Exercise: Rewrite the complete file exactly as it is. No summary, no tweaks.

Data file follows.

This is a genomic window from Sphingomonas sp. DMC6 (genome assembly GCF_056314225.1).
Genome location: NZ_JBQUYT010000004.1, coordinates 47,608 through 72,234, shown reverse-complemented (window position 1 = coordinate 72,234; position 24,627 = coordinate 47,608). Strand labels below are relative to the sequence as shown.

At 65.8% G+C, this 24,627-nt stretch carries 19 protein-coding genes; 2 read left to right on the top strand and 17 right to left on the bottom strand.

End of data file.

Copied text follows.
This is a genomic window from Sphingomonas sp. DMC6 (genome assembly GCF_056314225.1).
Genome location: NZ_JBQUYT010000004.1, coordinates 47,608 through 72,234, shown reverse-complemented (window position 1 = coordinate 72,234; position 24,627 = coordinate 47,608). Strand labels below are relative to the sequence as shown.

At 65.8% G+C, this 24,627-nt stretch carries 19 protein-coding genes; 2 read left to right on the top strand and 17 right to left on the bottom strand.